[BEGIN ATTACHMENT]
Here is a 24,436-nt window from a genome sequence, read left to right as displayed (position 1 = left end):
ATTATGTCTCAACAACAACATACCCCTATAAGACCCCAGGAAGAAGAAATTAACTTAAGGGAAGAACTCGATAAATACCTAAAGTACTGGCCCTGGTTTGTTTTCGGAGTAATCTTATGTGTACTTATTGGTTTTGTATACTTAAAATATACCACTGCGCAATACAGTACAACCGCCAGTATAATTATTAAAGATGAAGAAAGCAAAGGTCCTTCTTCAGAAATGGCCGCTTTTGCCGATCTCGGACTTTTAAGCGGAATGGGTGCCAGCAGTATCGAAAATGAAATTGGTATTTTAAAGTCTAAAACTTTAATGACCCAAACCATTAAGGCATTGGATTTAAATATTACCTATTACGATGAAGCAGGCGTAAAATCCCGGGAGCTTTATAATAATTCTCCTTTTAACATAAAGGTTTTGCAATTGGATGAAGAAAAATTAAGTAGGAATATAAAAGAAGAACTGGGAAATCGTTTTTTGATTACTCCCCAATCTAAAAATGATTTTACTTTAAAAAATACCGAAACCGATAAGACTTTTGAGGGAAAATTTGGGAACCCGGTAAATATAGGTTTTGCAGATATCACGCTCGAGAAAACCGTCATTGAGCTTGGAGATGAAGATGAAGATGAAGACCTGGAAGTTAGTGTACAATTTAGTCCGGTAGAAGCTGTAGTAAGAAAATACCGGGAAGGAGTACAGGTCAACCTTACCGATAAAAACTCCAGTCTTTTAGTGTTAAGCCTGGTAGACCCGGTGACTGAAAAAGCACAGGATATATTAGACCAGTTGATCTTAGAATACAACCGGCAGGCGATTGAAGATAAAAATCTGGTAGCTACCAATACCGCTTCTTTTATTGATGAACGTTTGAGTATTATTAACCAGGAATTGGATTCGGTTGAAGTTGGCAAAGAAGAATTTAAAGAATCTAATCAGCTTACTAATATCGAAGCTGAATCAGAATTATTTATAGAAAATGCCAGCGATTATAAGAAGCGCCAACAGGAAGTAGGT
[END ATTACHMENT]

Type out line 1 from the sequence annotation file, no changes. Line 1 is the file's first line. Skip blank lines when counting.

Here is a 24,436-nt window from a genome sequence, read left to right as displayed (position 1 = left end):